A house for sale in my neighborhood is being sold by the deceased owner’s family. They have no emotional ties, right? They just want the money. The house is priced too high, and has been on the market about 6 weeks. Yesterday the realtor had another Open House. By the time I stopped by to chat with the realtor, he’d already left. This is another example of a seller trying to get top dollar.

        I’m amazed how long it takes for people to accept the market has turned…Maybe by summer they’ll get it?

      • Bugs
        April 24, 2006 @ 8:07 AM

        You’re assuming those
        You’re assuming those sellers (and buyers) are operating off the same level and sources of information that you are. I liken this to a political campaign. Both sides of the discussion are putting information out, but the side that gets the most media exposure and orients their message to the least informed voters is the one that wins. The more informed voters recognize that much of the material is hype but condone it under the doctrine that the ends justify the means. They recognize that everything is a compromise and they choose the compromise that they think best suits their individual interests.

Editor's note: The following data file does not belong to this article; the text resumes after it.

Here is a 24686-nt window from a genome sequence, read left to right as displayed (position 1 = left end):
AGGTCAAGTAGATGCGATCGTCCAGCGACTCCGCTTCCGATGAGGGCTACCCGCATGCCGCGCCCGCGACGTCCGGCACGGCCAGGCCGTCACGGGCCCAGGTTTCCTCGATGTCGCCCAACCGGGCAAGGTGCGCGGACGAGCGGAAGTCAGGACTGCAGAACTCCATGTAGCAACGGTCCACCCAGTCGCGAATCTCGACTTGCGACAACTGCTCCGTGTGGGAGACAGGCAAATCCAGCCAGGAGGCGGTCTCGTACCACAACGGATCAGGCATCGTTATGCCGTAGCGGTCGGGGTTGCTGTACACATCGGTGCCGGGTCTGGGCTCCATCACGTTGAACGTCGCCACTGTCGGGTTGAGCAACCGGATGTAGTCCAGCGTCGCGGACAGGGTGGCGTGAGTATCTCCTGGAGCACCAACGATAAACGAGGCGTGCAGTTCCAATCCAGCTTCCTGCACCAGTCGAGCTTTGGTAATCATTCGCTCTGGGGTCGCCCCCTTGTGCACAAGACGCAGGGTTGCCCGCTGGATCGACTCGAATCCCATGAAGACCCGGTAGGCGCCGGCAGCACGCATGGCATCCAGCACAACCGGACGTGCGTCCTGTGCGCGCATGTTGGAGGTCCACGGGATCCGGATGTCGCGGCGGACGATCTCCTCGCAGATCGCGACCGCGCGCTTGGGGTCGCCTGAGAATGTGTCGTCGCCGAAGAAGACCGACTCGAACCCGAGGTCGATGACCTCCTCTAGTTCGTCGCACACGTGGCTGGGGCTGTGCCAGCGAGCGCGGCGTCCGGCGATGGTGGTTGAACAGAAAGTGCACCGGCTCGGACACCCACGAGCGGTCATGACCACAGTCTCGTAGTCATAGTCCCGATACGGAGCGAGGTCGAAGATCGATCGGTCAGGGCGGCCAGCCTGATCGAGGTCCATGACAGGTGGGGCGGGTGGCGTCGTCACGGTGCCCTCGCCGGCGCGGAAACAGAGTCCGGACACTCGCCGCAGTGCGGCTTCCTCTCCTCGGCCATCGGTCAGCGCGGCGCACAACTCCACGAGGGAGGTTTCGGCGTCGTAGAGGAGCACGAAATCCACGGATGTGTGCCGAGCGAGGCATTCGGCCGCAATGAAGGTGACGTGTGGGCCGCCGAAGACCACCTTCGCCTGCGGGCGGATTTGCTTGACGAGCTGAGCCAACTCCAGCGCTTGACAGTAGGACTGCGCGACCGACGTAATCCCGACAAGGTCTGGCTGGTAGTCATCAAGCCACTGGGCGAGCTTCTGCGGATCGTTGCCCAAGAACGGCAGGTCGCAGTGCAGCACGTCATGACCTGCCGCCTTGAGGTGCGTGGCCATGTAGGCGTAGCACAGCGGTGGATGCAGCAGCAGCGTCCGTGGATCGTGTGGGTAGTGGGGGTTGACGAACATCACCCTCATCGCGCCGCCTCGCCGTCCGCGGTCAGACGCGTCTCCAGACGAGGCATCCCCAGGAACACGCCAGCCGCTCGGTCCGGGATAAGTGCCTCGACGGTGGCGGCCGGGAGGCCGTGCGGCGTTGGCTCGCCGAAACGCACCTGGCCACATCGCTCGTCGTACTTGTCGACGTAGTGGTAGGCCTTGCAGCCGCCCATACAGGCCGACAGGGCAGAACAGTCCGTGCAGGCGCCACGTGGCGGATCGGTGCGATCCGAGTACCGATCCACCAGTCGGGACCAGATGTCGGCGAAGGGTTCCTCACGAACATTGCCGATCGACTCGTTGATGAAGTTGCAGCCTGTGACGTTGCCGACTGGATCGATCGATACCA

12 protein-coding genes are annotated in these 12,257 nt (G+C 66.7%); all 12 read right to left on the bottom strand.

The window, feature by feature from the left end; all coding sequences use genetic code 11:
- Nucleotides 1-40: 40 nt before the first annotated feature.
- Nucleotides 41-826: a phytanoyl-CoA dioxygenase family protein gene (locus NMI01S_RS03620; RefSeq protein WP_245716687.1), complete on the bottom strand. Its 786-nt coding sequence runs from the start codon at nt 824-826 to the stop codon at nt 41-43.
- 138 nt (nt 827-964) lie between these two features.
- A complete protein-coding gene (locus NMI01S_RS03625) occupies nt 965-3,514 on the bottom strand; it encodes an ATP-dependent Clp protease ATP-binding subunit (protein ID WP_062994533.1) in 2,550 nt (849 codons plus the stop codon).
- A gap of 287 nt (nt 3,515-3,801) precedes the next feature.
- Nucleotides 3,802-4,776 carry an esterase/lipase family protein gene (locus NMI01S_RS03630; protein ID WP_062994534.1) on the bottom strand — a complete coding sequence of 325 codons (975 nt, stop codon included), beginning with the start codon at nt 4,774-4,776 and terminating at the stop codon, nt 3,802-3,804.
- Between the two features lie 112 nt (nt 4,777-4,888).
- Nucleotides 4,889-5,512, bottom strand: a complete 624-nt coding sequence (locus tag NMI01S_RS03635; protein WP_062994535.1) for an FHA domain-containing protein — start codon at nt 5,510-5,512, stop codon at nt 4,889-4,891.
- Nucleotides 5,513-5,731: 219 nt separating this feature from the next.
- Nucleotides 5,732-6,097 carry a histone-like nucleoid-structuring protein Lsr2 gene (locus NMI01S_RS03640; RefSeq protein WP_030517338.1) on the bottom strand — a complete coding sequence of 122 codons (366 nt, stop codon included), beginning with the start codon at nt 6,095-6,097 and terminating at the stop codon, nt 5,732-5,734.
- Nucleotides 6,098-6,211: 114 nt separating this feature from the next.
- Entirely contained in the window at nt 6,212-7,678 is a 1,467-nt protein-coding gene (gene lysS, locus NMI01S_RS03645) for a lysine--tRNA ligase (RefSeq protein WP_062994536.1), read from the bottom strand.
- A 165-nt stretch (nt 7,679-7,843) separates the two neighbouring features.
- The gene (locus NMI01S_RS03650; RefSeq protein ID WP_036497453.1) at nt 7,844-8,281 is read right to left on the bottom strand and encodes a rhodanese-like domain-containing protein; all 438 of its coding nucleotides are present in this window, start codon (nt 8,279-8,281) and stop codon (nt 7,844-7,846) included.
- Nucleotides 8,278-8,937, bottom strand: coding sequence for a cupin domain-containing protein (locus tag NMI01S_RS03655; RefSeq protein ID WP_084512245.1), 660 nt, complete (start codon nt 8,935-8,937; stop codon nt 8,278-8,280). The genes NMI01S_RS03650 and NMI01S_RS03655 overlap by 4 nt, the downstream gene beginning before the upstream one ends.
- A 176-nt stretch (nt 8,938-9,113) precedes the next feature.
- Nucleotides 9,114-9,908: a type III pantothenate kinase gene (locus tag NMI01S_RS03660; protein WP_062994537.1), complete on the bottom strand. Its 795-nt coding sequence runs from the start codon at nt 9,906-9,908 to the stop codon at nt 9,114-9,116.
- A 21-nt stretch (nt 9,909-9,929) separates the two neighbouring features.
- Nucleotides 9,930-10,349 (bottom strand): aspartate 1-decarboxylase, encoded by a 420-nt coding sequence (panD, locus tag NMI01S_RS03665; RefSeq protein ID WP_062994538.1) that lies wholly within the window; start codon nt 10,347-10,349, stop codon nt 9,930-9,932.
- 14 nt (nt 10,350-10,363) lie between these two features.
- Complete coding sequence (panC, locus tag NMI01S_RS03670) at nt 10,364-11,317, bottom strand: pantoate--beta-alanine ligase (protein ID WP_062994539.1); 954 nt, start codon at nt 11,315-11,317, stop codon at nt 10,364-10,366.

The permabulls have their extremists and we uberbears have ours’. A lot of people have a hard time taking seriously the boy who cried wolf for 4 years.

        ‘Everybody’ knows the chances of winning the lottery are astronomical, but people still line up in droves to gamble the price of a ticket. A lot of people want to believe in the dream. Pyramid schemes, chain letters, Blackjack systems to beat Vegas, Carlton Sheets seminars; what’s the difference? At least with RE the table is fair. More or less.


        I think we should all be glad that people aren’t reacting too quickly. The manner and pace in which this thing unwinds is going to have far ranging effects on virtually everyone to at least some degree. Even if a renter is hoping for a quick and drastic price correction so they can get another shot at home ownership at a reasonable price, there are still the wider consequences on the economy as a whole to consider. Besides the real estate jobs, what other jobs will be lost as a result of a dot.bomb paced real estate market meltdown? Do you know anyone who works at a restaurant or a car dealership or a movie theater or furniture store or a golf club manufacturer? Even the defense contractors can be hurt by a slowdown in government spending brought about by a reallocation of resources.